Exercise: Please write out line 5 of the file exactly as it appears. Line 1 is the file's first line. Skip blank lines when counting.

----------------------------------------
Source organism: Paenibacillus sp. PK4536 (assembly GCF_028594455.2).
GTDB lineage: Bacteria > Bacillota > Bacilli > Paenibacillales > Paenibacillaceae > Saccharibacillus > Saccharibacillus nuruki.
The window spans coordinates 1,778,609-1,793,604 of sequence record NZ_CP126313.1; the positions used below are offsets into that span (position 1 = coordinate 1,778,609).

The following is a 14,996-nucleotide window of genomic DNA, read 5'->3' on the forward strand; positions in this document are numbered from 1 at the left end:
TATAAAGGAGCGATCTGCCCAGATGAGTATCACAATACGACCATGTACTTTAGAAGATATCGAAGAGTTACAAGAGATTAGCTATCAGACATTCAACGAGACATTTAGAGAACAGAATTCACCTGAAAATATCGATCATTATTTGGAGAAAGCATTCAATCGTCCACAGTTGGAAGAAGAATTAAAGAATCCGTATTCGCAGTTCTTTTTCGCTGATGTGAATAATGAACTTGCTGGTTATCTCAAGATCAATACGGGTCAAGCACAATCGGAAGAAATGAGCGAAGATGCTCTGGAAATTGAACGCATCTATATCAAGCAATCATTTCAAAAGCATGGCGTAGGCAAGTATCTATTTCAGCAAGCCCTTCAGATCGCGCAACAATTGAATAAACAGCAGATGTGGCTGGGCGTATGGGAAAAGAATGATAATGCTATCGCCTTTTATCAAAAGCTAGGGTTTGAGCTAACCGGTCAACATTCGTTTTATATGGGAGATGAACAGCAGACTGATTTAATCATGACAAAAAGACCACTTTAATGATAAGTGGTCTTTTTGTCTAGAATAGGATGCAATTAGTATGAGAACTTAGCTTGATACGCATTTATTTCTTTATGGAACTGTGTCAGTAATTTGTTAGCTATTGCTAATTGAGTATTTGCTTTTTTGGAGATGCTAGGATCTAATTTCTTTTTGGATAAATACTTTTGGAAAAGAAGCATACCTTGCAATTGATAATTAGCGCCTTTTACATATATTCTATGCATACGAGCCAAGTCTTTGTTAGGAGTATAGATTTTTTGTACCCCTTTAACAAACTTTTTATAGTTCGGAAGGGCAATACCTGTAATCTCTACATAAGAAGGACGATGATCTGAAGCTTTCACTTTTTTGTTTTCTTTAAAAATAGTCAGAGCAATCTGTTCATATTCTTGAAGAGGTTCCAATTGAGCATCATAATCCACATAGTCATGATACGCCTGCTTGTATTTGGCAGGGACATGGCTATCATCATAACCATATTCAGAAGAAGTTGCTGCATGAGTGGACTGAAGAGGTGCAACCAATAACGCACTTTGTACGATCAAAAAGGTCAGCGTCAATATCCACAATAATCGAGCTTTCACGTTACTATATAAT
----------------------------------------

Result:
TATAAAGGAGCGATCTGCCCAGATGAGTATCACAATACGACCATGTACTTTAGAAGATATCGAAGAGTTACAAGAGATTAGCTATCAGACATTCAACGAGACATTTAGAGAACAGAATTCACCTGAAAATATCGATCATTATTTGGAGAAAGCATTCAATCGTCCACAGTTGGAAGAAGAATTAAAGAATCCGTATTCGCAGTTCTTTTTCGCTGATGTGAATAATGAACTTGCTGGTTATCTCAAGATCAATACGGGTCAAGCACAATCGGAAGAAATGAGCGAAGATGCTCTGGAAATTGAACGCATCTATATCAAGCAATCATTTCAAAAGCATGGCGTAGGCAAGTATCTATTTCAGCAAGCCCTTCAGATCGCGCAACAATTGAATAAACAGCAGATGTGGCTGGGCGTATGGGAAAAGAATGATAATGCTATCGCCTTTTATCAAAAGCTAGGGTTTGAGCTAACCGGTCAACATTCGTTTTATATGGGAGATGAACAGCAGACTGATTTAATCATGACAAAAAGACCACTTTAATGATAAGTGGTCTTTTTGTCTAGAATAGGATGCAATTAGTATGAGAACTTAGCTTGATACGCATTTATTTCTTTATGGAACTGTGTCAGTAATTTGTTAGCTATTGCTAATTGAGTATTTGCTTTTTTGGAGATGCTAGGATCTAATTTCTTTTTGGATAAATACTTTTGGAAAAGAAGCATACCTTGCAATTGATAATTAGCGCCTTTTACATATATTCTATGCATACGAGCCAAGTCTTTGTTAGGAGTATAGATTTTTTGTACCCCTTTAACAAACTTTTTATAGTTCGGAAGGGCAATACCTGTAATCTCTACATAAGAAGGACGATGATCTGAAGCTTTCACTTTTTTGTTTTCTTTAAAAATAGTCAGAGCAATCTGTTCATATTCTTGAAGAGGTTCCAATTGAGCATCATAATCCACATAGTCATGATACGCCTGCTTGTATTTGGCAGGGACATGGCTATCATCATAACCATATTCAGAAGAAGTTGCTGCATGAGTGGACTGAAGAGGTGCAACCAATAACGCACTTTGTACGATCAAAAAGGTCAGCGTCAATATCCACAATAATCGAGCTTTCACGTTACTATATAAT